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Niagara Falls
Friday, September 29, 2023
Letter: Parliament Oak hotel height would set dangerous precedent
Letter to the editor. File

Dear Editor,

We are writing to express our concerns regarding the new hotel development proposed for the former Parliament Oak Public School property at 325 King St.

We understand that development is inevitable in the Old Town and we support good design and appropriate projects that will respect our heritage and build upon and strengthen the existing fabric of our community.

We appreciate the time and effort of our town council in serving our town and hope that our attached comments might assist them in their review of the development proposal for the Parliament Oak School property. 

The proposed hotel will have significant impacts on the existing Old Town, a quiet residential community which surrounds the site on all four sides.

The proposed design drawings define the potential of over 700 guests on the ground floor including approximately 129 hotel rooms (258 persons double occupancy) plus approximately 100 staff for a total potential of over 1,058 people onsite.

The drawings submitted show underground parking for only 189 vehicles. The potential for severe disruptive street parking and traffic on the adjacent residences seems inevitable without even considering larger delivery vehicles and associated traffic throughout the day. 

The current zoning bylaw for the area has a maximum building height limitation of 10 metres (32.8 feet). The proposed hotel asks to be permitted to be 18.2 metres (59.8 feet) in height which would make it the tallest building in the town including the Queen Street commercial area.

In fact, at 59.8 feet it is the equivalent of a six-storey building with three-metres (10 feet) floor-to-floor dimensions. The design indicates only four storeys but the ground floor is 6 metres (20 feet) high.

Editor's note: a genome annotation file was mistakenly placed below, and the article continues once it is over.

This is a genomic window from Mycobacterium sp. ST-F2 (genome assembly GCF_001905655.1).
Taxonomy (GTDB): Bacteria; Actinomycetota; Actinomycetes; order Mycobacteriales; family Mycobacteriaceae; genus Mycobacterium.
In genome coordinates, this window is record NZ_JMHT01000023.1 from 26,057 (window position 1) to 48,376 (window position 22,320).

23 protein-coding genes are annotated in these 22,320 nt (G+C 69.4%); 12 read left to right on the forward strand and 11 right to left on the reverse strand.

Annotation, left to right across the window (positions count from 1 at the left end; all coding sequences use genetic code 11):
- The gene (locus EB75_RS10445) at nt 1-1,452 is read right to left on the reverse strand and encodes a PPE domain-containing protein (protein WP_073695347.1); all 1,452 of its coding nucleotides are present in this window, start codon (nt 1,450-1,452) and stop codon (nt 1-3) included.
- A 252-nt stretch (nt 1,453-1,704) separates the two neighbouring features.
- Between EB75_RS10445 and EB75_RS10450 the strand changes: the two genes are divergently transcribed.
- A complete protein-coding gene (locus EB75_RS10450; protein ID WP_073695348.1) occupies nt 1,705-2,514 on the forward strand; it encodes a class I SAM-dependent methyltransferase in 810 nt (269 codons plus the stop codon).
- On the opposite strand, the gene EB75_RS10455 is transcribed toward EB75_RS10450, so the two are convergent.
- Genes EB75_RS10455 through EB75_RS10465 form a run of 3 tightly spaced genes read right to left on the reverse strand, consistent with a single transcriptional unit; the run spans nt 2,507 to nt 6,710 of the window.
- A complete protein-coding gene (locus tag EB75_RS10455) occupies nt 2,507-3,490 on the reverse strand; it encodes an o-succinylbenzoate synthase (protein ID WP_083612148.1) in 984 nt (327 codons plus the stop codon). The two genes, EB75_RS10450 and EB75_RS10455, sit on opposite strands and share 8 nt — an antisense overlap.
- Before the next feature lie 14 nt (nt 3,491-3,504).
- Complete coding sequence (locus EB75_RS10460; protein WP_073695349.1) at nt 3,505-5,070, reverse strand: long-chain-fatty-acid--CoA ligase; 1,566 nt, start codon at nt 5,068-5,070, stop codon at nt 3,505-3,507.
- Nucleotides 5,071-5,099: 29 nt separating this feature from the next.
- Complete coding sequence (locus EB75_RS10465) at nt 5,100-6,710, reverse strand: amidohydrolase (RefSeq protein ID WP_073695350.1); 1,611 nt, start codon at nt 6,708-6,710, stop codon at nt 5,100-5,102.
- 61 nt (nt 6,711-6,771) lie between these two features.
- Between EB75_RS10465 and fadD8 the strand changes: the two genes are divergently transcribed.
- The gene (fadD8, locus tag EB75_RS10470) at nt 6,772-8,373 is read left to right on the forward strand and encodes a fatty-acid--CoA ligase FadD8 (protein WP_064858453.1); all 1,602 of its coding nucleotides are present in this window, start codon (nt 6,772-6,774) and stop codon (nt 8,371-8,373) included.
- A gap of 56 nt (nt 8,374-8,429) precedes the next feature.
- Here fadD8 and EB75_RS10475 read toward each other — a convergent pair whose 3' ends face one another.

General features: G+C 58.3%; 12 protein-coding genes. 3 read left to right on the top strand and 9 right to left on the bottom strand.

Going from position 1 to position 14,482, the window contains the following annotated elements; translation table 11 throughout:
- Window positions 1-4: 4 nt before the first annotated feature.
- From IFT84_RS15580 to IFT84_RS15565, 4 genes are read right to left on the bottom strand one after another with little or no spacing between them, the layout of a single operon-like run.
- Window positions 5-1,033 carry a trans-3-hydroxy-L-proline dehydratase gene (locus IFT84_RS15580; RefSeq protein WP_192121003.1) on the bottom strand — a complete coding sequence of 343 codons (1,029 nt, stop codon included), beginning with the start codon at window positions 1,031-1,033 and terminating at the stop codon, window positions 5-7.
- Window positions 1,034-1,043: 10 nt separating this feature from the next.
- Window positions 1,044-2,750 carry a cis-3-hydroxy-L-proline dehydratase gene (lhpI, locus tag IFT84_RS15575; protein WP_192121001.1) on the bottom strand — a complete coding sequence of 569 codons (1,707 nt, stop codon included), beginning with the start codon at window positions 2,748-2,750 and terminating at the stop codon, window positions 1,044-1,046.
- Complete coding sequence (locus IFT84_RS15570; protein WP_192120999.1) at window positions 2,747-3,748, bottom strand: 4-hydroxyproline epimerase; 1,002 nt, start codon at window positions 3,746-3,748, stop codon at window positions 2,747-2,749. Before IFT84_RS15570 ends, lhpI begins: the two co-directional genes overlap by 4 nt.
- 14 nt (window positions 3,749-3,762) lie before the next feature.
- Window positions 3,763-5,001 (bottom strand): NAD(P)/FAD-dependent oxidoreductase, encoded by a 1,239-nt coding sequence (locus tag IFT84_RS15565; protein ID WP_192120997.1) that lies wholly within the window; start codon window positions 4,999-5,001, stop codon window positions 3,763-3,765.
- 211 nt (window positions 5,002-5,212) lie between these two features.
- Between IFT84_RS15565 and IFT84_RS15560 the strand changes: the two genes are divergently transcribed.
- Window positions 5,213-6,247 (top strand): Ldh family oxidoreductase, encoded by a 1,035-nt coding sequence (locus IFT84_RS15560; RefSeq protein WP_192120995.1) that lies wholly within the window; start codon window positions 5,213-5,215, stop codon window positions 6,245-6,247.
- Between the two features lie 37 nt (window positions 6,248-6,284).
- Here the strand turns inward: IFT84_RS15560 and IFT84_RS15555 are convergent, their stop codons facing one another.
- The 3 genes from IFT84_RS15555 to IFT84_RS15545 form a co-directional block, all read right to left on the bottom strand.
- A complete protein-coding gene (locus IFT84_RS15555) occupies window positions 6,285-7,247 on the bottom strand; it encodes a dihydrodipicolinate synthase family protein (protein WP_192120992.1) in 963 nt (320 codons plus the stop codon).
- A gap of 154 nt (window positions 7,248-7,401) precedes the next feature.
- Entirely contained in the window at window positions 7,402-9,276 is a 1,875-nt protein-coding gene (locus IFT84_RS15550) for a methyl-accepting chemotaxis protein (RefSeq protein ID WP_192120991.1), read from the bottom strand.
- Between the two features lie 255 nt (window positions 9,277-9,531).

Previous councils have worked hard to preserve the existing scale and fabric of the town and have demonstrated stewardship in this regard having worked constructively with new developments to respect the existing height restrictions.

The recently completed new infill 124 on Queen Hotel, has been built with a maximum height of 9.6m/31.5ft. This development is surrounded by the existing commercial buildings along Queen St.  

The proposed hotel for the Parliament Oak property is 8.6 metres (28.2 feet) higher and set in the midst of existing one and two-storey homes. In comparison, the Prince of Wales hotel is three storeys and 10.6 metres (34.9 feet) high – 7.5 metres (25 feet) shorter than the new proposed hotel.

In fact, the apartment building previously proposed for this same property was contested because it was proposed to be 12.4 metres (40.6 feet) in height, a full 5.8 metres (19.1 feet) shorter than the new proposed hotel.

If this proposal, a six-storey equivalent, is approved, it will set a dangerous precedent for all future developments.  

We applaud former councils for their diligence and stewardship in preventing the height of new buildings from gradually creeping higher than the existing historic building fabric, thus preserving the scale and feel of the town.

Even if they do not fully understand it, this is what makes the town so attractive to the millions of visitors each year. People come to escape the canyons of our large cities and enjoy the human scale of Niagara-on-the-Lake. 

We urge council to continue to support the respect and stewardship demonstrated by former council’s and their efforts to preserve what makes our town unique and the place everyone loves to visit. 


Gordon Stratford, Architect
John Gartner, Retired Planner
David Parker, Architect
David Anthony, P. Eng.

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